The opposing pinky toe was close to following in the other's footsteps (haha) when it collided with the back leg of my boisterous Labrador. I think it was only a sprain.

However, the Labrador was not to be denied. Just a few hours ago she made an attempt on my left hand; the jury is out as to whether or not she was successful. During a rowdy round of rough-housing, I swung my arm out to reach for her just as she swung her big head, open-mouthed, in my direction and hand collided with tooth. The thumb is now stiff, swelling a bit, and quite uncomfortable to the point that packing lunches proved a minor challenge. In fact, trying to type this post is causing the ache to travel down to the wrist.

So, with that, I'll wrap it up. If my hand turns out to be broken, or sprained, I'll still race on Sunday. Unless, of course, it's a duathlon, in which case the pain will surely be too great.

Today's workout:
2-mile taper run; 248 cal
60 minutes yoga
30 minutes light lifting and stretching

Today's recipes: (compliments of the American Institute for Cancer Research on how to Make Your Cuisine Green)

Barley and Spring Greens

Canola oil spray
3/4 cup chopped onions
1 fennel bulb, chopped (about 1 1/2 cups)
1/2 Tbsp. canola oil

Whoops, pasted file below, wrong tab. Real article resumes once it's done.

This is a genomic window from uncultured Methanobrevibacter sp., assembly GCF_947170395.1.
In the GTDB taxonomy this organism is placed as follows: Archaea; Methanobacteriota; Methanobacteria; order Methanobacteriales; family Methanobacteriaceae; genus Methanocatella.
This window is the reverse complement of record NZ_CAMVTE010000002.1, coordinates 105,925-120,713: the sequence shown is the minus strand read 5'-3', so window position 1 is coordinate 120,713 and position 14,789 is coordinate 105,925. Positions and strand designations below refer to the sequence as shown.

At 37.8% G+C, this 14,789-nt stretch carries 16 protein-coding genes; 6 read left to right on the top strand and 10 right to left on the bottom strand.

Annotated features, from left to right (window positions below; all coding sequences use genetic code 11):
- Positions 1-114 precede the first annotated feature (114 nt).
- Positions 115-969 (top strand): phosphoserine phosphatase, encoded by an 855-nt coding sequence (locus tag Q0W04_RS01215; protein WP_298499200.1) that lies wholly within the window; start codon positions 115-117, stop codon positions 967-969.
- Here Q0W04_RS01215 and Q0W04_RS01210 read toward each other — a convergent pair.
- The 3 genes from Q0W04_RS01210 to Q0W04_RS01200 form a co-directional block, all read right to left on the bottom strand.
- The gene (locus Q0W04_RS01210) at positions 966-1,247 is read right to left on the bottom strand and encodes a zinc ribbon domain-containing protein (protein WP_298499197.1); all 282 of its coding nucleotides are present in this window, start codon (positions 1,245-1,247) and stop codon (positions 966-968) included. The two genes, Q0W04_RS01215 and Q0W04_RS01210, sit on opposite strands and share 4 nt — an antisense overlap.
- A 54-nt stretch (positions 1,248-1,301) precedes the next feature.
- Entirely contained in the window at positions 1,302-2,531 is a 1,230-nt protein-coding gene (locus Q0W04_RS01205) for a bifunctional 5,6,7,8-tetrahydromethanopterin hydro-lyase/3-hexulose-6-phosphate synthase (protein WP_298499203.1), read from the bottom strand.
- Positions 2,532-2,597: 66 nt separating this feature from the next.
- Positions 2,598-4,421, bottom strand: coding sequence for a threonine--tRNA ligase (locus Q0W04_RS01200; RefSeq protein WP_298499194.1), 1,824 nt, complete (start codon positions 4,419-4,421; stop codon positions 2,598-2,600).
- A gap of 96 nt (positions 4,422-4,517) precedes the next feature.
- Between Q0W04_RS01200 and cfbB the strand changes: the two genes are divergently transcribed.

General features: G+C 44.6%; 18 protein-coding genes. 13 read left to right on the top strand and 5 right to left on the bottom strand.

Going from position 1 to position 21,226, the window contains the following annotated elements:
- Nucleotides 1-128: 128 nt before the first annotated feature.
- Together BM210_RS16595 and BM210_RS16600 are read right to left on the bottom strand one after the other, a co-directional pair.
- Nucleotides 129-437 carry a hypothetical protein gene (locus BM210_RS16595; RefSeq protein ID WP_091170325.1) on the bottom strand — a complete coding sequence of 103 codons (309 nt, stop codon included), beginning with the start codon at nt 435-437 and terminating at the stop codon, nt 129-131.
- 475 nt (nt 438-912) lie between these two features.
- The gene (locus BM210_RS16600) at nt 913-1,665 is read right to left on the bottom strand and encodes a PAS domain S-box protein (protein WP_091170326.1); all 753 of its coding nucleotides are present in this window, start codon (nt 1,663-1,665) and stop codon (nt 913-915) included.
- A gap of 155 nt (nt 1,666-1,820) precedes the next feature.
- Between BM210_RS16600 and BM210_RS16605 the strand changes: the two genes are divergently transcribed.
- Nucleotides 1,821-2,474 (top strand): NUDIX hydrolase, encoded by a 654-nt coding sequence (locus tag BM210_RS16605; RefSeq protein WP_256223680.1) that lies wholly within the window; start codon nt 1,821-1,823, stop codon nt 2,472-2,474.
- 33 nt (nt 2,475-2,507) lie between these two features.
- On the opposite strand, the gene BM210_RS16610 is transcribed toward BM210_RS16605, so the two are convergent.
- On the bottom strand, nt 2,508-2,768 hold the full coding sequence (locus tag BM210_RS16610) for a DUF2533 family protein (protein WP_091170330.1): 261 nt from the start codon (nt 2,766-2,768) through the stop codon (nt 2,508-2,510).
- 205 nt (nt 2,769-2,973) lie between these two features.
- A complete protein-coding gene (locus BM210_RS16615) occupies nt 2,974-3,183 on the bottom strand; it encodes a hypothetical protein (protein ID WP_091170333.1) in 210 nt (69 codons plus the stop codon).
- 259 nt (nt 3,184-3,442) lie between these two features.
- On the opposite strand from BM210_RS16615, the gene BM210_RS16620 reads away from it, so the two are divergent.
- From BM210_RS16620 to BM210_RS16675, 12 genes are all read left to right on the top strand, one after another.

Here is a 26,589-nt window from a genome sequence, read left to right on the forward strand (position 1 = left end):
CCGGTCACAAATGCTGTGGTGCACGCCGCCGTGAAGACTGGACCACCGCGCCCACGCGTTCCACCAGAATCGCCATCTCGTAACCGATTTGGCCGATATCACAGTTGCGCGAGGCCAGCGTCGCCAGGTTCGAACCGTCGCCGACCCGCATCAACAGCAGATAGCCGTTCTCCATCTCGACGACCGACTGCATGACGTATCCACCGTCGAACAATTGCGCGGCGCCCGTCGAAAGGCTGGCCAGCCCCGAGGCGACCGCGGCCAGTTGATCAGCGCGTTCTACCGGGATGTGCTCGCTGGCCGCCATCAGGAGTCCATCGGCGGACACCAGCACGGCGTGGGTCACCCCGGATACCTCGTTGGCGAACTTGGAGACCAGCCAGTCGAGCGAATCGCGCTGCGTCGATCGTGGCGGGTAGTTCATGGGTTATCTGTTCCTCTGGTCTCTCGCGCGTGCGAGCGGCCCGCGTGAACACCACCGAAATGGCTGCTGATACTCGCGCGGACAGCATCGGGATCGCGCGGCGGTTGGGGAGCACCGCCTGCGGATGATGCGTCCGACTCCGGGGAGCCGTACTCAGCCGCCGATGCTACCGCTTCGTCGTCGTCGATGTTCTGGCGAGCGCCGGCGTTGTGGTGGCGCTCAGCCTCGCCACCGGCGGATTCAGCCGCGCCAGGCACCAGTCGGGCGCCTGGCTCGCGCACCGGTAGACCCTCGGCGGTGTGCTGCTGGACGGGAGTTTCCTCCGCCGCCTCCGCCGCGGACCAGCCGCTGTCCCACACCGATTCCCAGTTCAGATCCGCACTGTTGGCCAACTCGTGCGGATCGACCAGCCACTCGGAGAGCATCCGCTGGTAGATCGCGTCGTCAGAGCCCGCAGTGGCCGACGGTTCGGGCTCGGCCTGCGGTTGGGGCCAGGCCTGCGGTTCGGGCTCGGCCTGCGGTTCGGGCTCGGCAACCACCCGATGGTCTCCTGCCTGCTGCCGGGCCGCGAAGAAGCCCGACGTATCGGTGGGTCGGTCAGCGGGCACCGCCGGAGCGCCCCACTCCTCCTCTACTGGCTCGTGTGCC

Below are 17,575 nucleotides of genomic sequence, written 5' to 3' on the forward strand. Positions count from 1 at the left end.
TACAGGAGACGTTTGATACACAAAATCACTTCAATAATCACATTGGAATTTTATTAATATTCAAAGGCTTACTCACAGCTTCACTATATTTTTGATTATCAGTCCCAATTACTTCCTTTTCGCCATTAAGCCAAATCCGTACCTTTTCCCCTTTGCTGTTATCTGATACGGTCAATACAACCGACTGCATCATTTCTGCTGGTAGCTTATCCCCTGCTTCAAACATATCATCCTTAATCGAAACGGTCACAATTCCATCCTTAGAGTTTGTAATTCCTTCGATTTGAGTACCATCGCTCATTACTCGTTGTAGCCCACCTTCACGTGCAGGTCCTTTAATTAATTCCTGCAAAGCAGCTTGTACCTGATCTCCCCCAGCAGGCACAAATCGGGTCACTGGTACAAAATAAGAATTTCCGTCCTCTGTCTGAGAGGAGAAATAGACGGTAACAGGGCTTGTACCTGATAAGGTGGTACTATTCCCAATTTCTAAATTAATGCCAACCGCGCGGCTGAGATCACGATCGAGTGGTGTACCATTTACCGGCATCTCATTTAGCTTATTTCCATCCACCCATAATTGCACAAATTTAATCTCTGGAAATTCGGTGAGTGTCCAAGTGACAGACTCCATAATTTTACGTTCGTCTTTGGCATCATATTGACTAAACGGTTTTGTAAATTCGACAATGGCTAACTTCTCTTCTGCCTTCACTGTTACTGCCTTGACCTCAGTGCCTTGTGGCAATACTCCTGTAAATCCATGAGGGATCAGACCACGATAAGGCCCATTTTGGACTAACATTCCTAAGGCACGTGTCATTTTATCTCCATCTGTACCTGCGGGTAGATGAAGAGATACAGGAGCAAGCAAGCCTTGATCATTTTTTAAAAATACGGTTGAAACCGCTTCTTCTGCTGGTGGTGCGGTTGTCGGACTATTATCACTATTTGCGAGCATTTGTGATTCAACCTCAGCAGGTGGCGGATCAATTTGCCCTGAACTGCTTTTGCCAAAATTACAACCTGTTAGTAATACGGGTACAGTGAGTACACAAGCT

1-3 cloves garlic (or to taste), finely chopped
3/4 cup thin slices of red, orange and/or yellow bell pepper (about 1 medium)
1 cup pearl barley
1 tsp. dried thyme
1 tsp. dried marjoram
4-5 cups fat-free, low-sodium chicken broth
Salt and freshly ground black pepper, to taste
1 cup spinach leaves, torn into pieces
1/4 cup grated Parmesan cheese
2 Tbsp. finely-chopped fresh basil

Generously coat large, heavy pot with spray oil and place over medium-high heat. Add onions and fennel and sauté until tender, 5 to10 minutes. Add oil and heat until hot. Add garlic and bell peppers and sauté lightly for 1 to 2 minutes.

Stir in barley, thyme, marjoram and broth. Bring to boil, immediate reduce heat to low and simmer until liquid is almost absorbed, stirring occasionally, 40 to 50 minutes or until barley is tender. Midway through cooking process, add salt and pepper to taste.

When barley is cooked, add spinach, cheese and basil. Stir to blend and adjust seasonings.

Makes 6 servings.

Per serving: 172 calories, 3 g. total fat (less than 1 g. saturated fat), 32 g. carbohydrate, 7 g. protein, 7 g. dietary fiber, 464 mg. sodium.

Swiss Chard with Dried Cherries and Pine Nuts

3 Tbsp. dried cherries*
1/2 lb. fresh Swiss chard, washed well and dried**
1 Tbsp. olive oil
2 cloves garlic, minced
2 Tbsp. pine nuts
Salt and pepper, to taste

In small pan, place cherries with water to cover. Bring to boil, remove from heat and let sit for 5 minutes. Cut chard leaves away from stems and central rib. Cut leaves into 1/4 inch slices crosswise. In large nonstick skillet, heat oil over medium heat. Add chard leaves and garlic. Sauté, stirring frequently, 6-8 minutes or until chard is tender. Drain cherries and add with pine nuts to chard. Sprinkle with salt and pepper, and serve.

Makes 4 servings.

Per serving: 91 calories, 6 g. total fat (<1 g saturated fat), 8 g. carbohydrates, 2 g. protein, 3 g. dietary fiber, 121 mg. sodium.

*Dried cranberries may be substituted for dried cherries.
**One package (9 oz.) of pre-washed baby spinach leaves may be substituted for chard.